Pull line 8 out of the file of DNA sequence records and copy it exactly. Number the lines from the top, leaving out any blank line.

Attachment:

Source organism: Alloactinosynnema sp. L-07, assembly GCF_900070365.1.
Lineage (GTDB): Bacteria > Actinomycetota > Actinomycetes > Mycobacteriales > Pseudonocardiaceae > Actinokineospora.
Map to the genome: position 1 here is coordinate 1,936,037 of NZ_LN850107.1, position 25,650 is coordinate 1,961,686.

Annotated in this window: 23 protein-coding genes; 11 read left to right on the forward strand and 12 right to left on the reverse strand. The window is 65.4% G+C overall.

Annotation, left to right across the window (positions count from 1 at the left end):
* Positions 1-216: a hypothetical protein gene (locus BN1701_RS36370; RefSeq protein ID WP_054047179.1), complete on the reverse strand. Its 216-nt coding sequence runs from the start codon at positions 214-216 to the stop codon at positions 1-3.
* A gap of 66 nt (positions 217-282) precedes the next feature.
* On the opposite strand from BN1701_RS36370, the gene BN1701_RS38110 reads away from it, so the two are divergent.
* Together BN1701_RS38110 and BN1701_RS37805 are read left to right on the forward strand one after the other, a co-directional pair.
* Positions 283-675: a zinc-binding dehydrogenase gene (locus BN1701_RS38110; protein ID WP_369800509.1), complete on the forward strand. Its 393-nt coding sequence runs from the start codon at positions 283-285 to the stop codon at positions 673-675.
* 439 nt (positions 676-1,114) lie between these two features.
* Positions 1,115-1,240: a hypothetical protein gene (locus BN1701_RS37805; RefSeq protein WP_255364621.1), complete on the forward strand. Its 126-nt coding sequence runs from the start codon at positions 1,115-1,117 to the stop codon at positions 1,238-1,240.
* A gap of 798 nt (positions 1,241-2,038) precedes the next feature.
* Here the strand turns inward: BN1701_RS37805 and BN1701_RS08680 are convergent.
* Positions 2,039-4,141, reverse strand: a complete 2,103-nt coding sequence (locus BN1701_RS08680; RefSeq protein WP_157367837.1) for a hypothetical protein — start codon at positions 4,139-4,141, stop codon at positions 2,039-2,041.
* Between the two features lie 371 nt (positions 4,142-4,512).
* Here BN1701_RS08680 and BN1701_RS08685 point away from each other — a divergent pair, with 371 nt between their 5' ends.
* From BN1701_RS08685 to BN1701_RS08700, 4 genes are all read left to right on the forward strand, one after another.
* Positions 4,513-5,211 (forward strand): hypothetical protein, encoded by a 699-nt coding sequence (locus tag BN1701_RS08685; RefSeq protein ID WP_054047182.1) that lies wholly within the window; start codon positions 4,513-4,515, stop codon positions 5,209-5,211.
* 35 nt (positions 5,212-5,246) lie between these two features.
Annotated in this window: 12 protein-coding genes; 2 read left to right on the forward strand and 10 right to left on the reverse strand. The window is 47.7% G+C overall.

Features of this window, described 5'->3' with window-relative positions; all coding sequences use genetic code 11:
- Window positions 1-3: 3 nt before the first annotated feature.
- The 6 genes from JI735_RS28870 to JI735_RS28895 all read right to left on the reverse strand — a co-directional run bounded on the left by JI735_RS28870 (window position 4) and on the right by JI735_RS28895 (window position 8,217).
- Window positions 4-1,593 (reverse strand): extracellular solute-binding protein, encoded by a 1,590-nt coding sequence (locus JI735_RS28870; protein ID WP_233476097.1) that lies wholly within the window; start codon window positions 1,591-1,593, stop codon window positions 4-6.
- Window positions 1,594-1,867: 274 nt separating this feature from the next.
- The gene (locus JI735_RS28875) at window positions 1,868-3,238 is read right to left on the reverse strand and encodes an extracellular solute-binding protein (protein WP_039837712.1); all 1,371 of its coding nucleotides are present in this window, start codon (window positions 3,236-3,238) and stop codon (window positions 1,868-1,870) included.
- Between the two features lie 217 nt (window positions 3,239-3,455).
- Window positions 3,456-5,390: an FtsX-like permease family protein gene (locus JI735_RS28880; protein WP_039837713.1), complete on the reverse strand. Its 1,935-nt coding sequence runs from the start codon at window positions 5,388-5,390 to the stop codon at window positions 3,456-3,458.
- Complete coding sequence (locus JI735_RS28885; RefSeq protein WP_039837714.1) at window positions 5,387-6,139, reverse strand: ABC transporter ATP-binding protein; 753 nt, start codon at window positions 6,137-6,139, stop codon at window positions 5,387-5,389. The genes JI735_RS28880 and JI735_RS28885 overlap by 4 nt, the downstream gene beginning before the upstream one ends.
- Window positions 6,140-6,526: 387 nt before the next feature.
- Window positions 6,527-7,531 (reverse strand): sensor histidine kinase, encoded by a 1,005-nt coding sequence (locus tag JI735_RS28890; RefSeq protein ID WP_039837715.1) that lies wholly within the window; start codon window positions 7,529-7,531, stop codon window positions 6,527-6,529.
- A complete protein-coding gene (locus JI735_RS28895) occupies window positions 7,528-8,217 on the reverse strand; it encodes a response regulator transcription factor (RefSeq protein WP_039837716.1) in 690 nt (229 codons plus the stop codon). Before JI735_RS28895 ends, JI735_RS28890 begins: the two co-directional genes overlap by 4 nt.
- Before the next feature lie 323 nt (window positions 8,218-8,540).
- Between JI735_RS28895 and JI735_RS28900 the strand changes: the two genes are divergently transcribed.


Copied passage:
* On the opposite strand from BN1701_RS36370, the gene BN1701_RS38110 reads away from it, so the two are divergent.